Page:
Psychological Evaluations For The Courts, Fourth Edition - Melton Gary B.; Petrila John ; Poythress Norman G.; Slobogin Christopher; Otto Randy K.; Mossman Douglas; Condie Lois O. | Libro Guilford Press 01/2018 -

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melton gary b.; petrila john ; poythress norman g.; slobogin christopher; otto randy k.; mossman douglas; condie lois o. - psychological evaluations for the courts, fourth edition

Psychological Evaluations for the Courts, Fourth Edition A Handbook for Mental Health Professionals and Lawyers

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Lingua: Inglese
Pubblicazione: 01/2018
Edizione: Edizione nuova, 4° edizione

Note Editore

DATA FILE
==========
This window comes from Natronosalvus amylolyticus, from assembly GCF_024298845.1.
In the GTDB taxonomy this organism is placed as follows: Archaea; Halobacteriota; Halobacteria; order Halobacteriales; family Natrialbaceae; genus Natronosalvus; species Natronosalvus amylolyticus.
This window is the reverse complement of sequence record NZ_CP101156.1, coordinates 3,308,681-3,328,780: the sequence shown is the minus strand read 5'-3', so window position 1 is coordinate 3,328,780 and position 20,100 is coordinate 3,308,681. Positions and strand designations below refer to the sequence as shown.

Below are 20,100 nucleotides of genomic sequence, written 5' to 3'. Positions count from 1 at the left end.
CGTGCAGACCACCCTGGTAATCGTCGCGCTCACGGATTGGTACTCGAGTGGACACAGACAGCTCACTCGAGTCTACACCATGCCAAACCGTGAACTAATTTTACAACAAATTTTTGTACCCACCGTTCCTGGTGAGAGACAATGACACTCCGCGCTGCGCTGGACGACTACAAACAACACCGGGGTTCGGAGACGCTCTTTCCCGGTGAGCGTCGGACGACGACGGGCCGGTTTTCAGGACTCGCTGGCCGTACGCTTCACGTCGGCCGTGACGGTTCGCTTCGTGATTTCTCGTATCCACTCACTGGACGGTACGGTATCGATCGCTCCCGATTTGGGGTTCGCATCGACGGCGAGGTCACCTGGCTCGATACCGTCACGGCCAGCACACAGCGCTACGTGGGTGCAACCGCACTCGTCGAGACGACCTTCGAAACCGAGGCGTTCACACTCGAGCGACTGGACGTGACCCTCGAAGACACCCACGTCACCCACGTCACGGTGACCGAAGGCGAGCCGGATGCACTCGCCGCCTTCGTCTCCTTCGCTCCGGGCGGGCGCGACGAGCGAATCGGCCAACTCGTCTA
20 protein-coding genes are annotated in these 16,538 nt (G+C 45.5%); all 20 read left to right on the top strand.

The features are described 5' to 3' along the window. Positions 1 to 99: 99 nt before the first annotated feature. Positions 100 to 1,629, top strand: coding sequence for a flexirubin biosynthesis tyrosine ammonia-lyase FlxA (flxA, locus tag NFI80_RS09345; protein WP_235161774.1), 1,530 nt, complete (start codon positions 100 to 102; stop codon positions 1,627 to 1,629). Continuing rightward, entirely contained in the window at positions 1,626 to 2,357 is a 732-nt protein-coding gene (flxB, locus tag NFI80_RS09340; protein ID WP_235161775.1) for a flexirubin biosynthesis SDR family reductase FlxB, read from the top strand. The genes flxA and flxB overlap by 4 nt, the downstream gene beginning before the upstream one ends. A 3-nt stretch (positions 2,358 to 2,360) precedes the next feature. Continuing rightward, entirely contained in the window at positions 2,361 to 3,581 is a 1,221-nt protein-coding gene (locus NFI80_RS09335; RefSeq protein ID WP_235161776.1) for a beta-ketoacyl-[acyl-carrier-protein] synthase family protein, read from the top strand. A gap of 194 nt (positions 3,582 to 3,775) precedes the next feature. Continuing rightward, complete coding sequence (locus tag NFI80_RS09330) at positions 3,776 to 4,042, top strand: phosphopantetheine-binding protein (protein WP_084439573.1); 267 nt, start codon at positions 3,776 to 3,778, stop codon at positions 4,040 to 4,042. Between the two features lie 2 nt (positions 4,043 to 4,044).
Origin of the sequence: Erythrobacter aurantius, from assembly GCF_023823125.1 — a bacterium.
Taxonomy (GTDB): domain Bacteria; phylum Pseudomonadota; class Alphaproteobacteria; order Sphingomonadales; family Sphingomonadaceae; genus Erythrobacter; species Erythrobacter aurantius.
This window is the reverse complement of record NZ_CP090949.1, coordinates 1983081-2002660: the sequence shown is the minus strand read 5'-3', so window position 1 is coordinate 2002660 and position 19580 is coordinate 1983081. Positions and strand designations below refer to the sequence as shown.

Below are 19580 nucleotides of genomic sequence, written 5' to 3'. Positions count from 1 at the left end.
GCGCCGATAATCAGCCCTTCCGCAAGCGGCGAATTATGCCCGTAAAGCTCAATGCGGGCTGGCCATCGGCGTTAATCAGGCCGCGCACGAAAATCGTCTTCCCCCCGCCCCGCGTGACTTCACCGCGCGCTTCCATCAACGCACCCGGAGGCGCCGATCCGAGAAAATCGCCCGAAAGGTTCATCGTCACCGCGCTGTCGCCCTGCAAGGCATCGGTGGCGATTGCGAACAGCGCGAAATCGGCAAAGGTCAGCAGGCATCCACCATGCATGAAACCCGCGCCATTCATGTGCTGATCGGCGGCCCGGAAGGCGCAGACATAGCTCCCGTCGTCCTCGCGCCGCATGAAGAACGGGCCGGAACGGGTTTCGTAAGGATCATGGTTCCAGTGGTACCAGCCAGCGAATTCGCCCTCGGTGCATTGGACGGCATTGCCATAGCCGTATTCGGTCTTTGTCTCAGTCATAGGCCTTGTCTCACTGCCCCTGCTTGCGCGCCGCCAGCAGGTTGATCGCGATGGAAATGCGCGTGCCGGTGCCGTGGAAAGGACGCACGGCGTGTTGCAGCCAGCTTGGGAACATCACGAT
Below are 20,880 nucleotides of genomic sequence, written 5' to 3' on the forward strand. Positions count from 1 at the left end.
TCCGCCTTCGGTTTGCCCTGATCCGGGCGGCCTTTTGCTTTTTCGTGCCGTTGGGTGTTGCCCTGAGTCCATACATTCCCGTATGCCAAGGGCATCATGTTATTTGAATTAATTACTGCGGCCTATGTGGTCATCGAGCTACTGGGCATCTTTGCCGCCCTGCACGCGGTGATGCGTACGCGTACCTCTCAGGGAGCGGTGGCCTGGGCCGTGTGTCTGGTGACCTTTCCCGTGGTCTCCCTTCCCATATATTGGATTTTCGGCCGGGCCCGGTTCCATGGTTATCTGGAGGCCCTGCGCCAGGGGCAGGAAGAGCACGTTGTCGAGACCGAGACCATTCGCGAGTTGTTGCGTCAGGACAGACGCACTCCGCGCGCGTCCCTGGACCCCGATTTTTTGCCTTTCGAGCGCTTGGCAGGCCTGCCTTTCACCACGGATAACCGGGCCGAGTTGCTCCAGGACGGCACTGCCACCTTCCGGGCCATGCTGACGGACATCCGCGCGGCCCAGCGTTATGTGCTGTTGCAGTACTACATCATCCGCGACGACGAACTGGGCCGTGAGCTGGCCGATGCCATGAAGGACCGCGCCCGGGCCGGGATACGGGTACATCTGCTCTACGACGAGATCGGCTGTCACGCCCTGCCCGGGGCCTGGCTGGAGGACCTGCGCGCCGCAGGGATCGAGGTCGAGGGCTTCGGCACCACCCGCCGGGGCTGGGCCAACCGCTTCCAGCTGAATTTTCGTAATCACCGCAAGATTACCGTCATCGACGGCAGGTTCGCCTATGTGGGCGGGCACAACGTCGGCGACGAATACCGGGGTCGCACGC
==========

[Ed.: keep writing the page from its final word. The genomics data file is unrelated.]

Tens of thousands of readers have relied on this leading text and practitioner reference--now revised and updated--to understand the issues the legal system most commonly asks mental health professionals to address. The volume demystifies the forensic psychological assessment process and provides guidelines for participating effectively and ethically in legal proceedings. Presented are clinical and legal concepts and evidence-based assessment procedures pertaining to criminal and civil competencies, the insanity defense and related doctrines, sentencing, civil commitment, personal injury claims, antidiscrimination laws, child custody, juvenile justice, and other justice-related areas. Case examples, exercises, and a glossary facilitate learning; 19 sample reports illustrate how to conduct and write up thorough, legally admissible evaluations. New to This Edition*Extensively revised to reflect important legal, empirical, and clinical developments.*Increased attention to medical and neuroscientific research.*New protocols relevant to competence, risk assessment, child custody, and mental injury evaluations.*Updates on insanity, sentencing, civil commitment, the Americans with Disabilities Act, Social Security, juvenile and family law, and the admissibility of expert testimony.*Material on immigration law (including a sample report) and international law.*New and revised sample reports.